What are the signs of the end of the world?
Scripture scholars and commentators have long been wrestling with the passages that refer to the end of the world. They come up with different possible answers to what Jesus meant or how these passages are to be interpreted and explained. Remember that in A.D. 70 Jerusalem fell under Roman siege. The destruction and suffering were terrible. When the Romans finally took the city, the Temple was destroyed and much of the population had ﬂed.
It was the end of an era or world as the Jews knew it and the beginning of a new world. Without quoting here all the texts surrounding those above and going into them separately, we can say there is agreement among commentators that Jesus in these passages is talking about two different events. The first is the fall of Jerusalem with the destruction of the Temple to come. It seems impossible to say precisely when each of the Gospels was written. But it may be that each of them, if not one or the other, was written after the fall of Jerusalem and the destruction of the Temple. The second happening about which Jesus is speaking is the end of time and the Second Coming. As the evangelists have recalled Jesus’ words, it is not always easy to distinguish when he is speaking of the fall of Jerusalem and when his words are about the end of the world. Given these uncertainties, exegetes offer different explanations of Jesus’ statement,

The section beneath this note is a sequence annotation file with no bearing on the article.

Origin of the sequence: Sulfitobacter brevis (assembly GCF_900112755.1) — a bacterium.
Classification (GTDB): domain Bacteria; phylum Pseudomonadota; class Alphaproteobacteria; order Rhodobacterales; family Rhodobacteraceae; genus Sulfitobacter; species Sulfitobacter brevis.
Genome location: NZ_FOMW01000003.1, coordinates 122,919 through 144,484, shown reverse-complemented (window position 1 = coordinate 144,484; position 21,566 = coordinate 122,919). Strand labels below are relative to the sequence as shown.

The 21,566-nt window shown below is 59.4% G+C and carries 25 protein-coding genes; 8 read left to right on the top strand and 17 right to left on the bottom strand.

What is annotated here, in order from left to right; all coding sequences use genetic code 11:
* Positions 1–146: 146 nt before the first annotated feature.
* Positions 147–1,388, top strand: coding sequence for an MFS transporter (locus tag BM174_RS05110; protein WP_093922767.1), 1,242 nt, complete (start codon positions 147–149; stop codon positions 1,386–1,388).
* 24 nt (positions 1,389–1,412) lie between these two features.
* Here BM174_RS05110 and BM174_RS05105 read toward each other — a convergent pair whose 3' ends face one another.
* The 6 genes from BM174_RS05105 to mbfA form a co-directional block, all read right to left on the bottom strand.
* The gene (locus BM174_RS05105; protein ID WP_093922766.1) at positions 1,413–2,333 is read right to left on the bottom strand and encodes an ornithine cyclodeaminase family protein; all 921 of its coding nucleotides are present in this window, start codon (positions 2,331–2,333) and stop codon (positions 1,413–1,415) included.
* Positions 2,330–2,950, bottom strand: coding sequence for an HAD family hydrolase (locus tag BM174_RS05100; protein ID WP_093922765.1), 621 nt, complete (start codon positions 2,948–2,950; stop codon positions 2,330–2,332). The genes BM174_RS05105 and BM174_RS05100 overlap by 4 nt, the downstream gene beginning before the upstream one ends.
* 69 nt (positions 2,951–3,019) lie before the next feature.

“This generation will not pass away till all these things happen”:
(1) Jesus is here referring to the end of Jerusalem. Those in Jesus’ generation did indeed witness the signs and the fulfilment of Jesus’ words. They saw the end of an old world and the beginning of a new world.
(2) “This generation” means the human race. The human race will not pass away until all that Jesus says takes place. In commenting on the passage in Luke, Eugene LaVerdiere, s.s.s., says it means, “At that time, heaven and earth will pass away (21 :3 la) but two realities will surely remain: this generation (2l:32b), that is the human race, and the words of the Lord (21:33), which will then be fulﬁlled.” In view of the difficulties in these passages, both these approaches seem to have merit and sound reasonable.